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Hockey's Violent. That's What's Good About it.

04/27/2012 05:11 EDT | Updated 06/26/2012 05:12 EDT

These NHL playoffs have, thus far, been an unmitigated success for the NHL concerning the one benchmark that consumes Gary Bettman and his presumable alien overlords more than anything else: American TV viewership ratings.

Sunday's Bruins/Capitals overtime game drew the highest overnight ratings of any NHL playoff game (outside the Stanley Cup) in 14 years for NBC. The Predators -- playing in hockey hotbed Nashville -- achieved their best-ever ratings for Game 4 against the Detroit Red Wings. Even Canada's TSN reported 56 per cent more viewers than last year for its playoff coverage.

The hockey has been good -- playoff hockey usually is -- but the jump in ratings is attributable to one factor, and one factor only: violence. Indeed, without the fighting and headshots that were rampant in round one, Americans wouldn't be paying hockey this much attention -- probably, they wouldn't be paying any attention at all.

The fisticuffs, dangerous hits and general bellicosity got ESPN to take notice, as well as influential U.S. newspapers and blogs. Shea Weber and Raffi Torres became household names for their brutal acts against opponents, and even Sid the Kid's golden-boy image was roundly tarnished by his participation in a post-whistle scrum.

So the NHL is in the news for all the wrong reasons -- this, at least, is what many sportswriters and commentators are saying. There's been much grumbling about the state of the game, that something needs to be done to clean it up. The integrity of hockey, they say, is at stake.

Bettman doesn't see it that way at all. He knows that a lot of people -- especially young people -- don't give a flying puck about hockey but really like to see a good fight, and will happily turn on the television if there is a strong possibility of violence breaking out. As for corporate partners, he knows the brutality won't scare brands away -- after all, it's not like the NFL is losing sponsors because of violence.

But the NHL commissioner represents only half the equation. Fortunately for him, all indications are that NHL players and their pathetic union take no issue with the league's laissez-faire attitude toward rule changes that would make the game much safer for players -- like, say, automatic system -- not to mention the mind-bogglingly insane system of rules and punishments.

Sure, they talk about cleaning up the hockey, about the dangers of concussions. Yet the game doesn't change. If anything, the NHL is getting more violent.

Which leads me to believe NHL players think the same way Dominic Raiola thinks.

Dominic who?

Earlier this month in a revealing interview about concussions in football, Detroit Lions' veteran centre Dominic Raiola said "When you sign up for this job, you know what you're getting into...you know you are going to get dinged up...I know I'm going to have my day when something is going to happen, whether it be short-term memory loss or whatever."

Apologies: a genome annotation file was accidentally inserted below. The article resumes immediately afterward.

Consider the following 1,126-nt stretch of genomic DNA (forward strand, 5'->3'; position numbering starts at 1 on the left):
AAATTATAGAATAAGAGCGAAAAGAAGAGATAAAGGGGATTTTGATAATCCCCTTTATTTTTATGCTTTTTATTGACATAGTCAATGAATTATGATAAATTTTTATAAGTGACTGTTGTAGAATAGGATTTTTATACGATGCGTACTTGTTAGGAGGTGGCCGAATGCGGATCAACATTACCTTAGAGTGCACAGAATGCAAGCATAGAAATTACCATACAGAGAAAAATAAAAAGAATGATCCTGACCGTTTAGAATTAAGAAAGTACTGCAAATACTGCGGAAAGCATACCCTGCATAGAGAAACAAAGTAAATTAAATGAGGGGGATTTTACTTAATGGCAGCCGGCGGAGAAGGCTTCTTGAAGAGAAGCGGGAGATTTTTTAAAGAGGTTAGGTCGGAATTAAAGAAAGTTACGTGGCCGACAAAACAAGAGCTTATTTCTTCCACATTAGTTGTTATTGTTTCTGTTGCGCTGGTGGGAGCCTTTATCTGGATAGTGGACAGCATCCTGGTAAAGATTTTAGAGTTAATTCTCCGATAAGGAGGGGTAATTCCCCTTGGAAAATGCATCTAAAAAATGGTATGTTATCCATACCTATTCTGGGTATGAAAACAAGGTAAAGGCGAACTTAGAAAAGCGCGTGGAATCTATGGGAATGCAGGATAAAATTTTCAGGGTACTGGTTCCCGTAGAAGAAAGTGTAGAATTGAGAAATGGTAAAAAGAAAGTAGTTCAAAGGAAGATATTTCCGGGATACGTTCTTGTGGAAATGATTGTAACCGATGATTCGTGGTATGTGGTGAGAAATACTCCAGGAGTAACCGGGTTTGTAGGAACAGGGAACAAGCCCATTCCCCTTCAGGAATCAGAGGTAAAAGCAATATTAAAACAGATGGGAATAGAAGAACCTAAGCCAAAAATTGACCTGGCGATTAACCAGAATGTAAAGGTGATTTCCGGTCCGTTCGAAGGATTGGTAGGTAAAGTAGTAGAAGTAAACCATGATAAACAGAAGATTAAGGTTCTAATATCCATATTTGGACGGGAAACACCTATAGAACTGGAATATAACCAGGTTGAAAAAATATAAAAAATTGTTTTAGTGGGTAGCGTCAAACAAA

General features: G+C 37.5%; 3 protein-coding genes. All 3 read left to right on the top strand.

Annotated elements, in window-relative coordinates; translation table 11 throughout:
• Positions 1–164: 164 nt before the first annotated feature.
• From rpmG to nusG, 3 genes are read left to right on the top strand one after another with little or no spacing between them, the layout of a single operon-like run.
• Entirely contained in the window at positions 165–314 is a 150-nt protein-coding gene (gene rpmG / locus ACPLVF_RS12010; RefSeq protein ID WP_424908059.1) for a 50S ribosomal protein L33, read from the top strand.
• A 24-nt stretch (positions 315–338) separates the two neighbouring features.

That seems like a lot of weight on Raiola's shoulders -- the knowledge that his career choice will in all likelihood leave him one day with some degree of a scrambled brain.

Nope. Not for the six-foot-one, 295-pound former all-American, who went on to say: "It's worth it; totally worth it. This is the best job in the world and I wouldn't trade it for anything."

This might be the most honest thing a professional athlete has ever said. Why else would NHL or NFL players -- or boxers for that matter -- subject themselves to such violence? Why are they willing to risk destroying their bodies and minds? Haven't they heard the stories of former players whose dementia and deaths have been directly attributable to playing the same games?

The answer, as Raiola explains, is simple: Elite athletes live the good life -- lots of travel, swanky hotel rooms, every conceivable amenity taken care of, half a year of vacation time, public adoration and very, very good pay. Who wouldn't want that life?

The players are as vested as team owners and league bosses in producing a product that people want to see. Their wages depend on the will of the fans. And that's why eliminating violence from hockey is a non-starter -- doing so would effectively neuter the game. And the vast majority of hockey fans don't want that.

It's time to accept hockey for what it is -- a game that is breathtakingly beautiful but also vicious and barbaric, played by strong-willed, ill-tempered men skating on the thinnest of edges. If the violence turns you off, that's fine, just know the majority of fans aren't concerned with head shots and the message fighting sends to their kids -- at least not enough to give up watching.

For better or worse, this is hockey. Get used to it.